all industrial plants, all important electrical facilities, water works, gas works, food stores and clothing stores; all bridges, all railway and communications installations, all waterways, all ships, all freight cars and all locomotives.

That the German people were spared this final catastrophe was due to – aside from the rapid advances of the Allied troops, which made the carrying out of such a gigantic demolition impossible – the superhuman efforts of Speer and a number of Army officers who, in direct disobedience (finally!) of Hitler’s orders, raced about the country to make sure that vital communications, plants and stores were not blown up by zealously obedient Army officers and party hacks.[...]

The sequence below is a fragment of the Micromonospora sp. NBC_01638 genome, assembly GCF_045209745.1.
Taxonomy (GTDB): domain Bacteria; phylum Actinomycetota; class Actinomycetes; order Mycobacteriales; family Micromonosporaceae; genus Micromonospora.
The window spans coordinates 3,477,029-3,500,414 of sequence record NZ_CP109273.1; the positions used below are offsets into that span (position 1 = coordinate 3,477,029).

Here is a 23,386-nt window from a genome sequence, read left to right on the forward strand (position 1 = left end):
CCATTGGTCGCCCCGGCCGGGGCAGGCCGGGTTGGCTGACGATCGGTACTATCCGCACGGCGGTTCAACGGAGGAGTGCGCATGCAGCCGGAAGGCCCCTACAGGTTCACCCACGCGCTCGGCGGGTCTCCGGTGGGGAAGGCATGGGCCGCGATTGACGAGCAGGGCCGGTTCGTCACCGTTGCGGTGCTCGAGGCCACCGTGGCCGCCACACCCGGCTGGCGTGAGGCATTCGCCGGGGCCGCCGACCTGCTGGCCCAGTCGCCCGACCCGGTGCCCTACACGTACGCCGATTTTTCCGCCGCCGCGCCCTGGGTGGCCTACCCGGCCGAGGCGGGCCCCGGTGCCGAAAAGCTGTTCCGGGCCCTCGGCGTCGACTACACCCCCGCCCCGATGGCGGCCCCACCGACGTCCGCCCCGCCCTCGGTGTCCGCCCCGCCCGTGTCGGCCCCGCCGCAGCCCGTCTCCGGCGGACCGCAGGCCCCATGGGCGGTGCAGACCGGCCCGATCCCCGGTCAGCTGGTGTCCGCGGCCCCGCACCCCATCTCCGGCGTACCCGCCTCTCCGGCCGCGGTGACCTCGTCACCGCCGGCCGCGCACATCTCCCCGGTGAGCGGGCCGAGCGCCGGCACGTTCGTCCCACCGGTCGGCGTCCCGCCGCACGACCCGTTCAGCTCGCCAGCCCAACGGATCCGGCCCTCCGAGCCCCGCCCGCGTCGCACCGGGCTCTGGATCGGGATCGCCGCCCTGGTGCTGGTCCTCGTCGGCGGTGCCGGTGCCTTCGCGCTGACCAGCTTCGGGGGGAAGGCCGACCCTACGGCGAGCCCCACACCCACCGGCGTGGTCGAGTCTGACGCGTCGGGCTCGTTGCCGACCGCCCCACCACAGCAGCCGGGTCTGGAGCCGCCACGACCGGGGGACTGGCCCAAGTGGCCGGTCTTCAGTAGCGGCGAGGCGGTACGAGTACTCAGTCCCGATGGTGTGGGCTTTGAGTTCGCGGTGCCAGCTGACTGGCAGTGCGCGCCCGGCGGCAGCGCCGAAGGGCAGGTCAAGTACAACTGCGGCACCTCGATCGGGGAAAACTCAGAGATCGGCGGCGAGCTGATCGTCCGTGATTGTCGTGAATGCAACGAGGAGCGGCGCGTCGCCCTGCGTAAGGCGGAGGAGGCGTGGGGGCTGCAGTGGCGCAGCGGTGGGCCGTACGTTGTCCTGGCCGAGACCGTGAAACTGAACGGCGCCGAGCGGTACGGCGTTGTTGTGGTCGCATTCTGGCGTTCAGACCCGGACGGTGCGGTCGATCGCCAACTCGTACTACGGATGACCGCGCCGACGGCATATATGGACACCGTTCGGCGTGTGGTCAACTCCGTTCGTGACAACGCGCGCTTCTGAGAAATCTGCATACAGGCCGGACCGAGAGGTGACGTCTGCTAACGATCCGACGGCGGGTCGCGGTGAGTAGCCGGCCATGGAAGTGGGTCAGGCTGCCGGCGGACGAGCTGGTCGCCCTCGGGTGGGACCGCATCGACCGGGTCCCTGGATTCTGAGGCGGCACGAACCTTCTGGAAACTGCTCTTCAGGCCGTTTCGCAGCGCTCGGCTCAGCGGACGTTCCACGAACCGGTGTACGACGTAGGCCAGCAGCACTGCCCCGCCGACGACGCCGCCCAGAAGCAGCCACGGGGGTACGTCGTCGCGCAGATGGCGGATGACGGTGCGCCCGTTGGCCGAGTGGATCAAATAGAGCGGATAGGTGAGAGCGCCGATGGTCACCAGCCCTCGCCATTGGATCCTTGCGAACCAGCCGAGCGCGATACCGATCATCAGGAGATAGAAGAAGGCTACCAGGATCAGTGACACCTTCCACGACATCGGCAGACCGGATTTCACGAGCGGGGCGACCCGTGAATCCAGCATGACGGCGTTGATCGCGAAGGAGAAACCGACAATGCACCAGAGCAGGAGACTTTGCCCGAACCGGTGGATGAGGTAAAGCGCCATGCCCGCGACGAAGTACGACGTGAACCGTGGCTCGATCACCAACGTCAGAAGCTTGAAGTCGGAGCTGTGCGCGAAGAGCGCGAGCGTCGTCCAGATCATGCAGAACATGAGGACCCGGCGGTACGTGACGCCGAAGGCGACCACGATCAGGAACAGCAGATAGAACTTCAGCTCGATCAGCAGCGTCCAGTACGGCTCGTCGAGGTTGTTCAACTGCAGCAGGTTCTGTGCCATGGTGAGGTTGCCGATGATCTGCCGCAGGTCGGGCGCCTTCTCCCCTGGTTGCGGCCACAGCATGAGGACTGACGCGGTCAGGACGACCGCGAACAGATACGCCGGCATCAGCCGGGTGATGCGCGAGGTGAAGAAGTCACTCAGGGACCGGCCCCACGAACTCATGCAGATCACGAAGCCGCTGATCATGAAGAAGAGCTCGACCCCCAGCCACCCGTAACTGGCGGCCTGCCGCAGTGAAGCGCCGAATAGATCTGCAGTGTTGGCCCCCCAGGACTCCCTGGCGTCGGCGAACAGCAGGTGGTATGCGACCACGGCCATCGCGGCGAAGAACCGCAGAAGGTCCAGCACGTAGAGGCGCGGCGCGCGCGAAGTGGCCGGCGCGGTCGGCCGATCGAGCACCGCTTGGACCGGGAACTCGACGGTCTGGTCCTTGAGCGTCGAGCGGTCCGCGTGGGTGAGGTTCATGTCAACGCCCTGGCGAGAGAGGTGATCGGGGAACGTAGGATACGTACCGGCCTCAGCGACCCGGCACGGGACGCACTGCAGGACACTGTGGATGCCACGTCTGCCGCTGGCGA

Source of quote:

William Shirer, The Rise and Fall of the Third Reich, 1960 Simon and Schuster, New York, pages 1103 to 1105

The other assessment is that of German historian Max Domarus:

[…]Am 18 März abends empfing Hitler Speer, der ihm eine Denkschrift überreichte. Speer wußte genau so gut wie Hitler selbst und alle Unterführer, daß der Krieg verloren war. Sein Optimismus unterschied sich jedoch von dem Hitlers. Dieser erwartete, wenn es bis zum “letzten Bataillon” und bis “fünf Minuten nach zwölf” würde weiterkämpfen lassen, das “Wunder der göttlichen Vorsehung”: Sie würde ihm zum Lob für sein Durchhalten, für sein “Nicht-kapitulieren-wollen” den Siegeslorbeer überreichen. Sie würde – allen normalen Erwägungen zum Trotz – die Russen zusammenbrechen lassen und die feindlichen Engländer in Freunde verwandeln!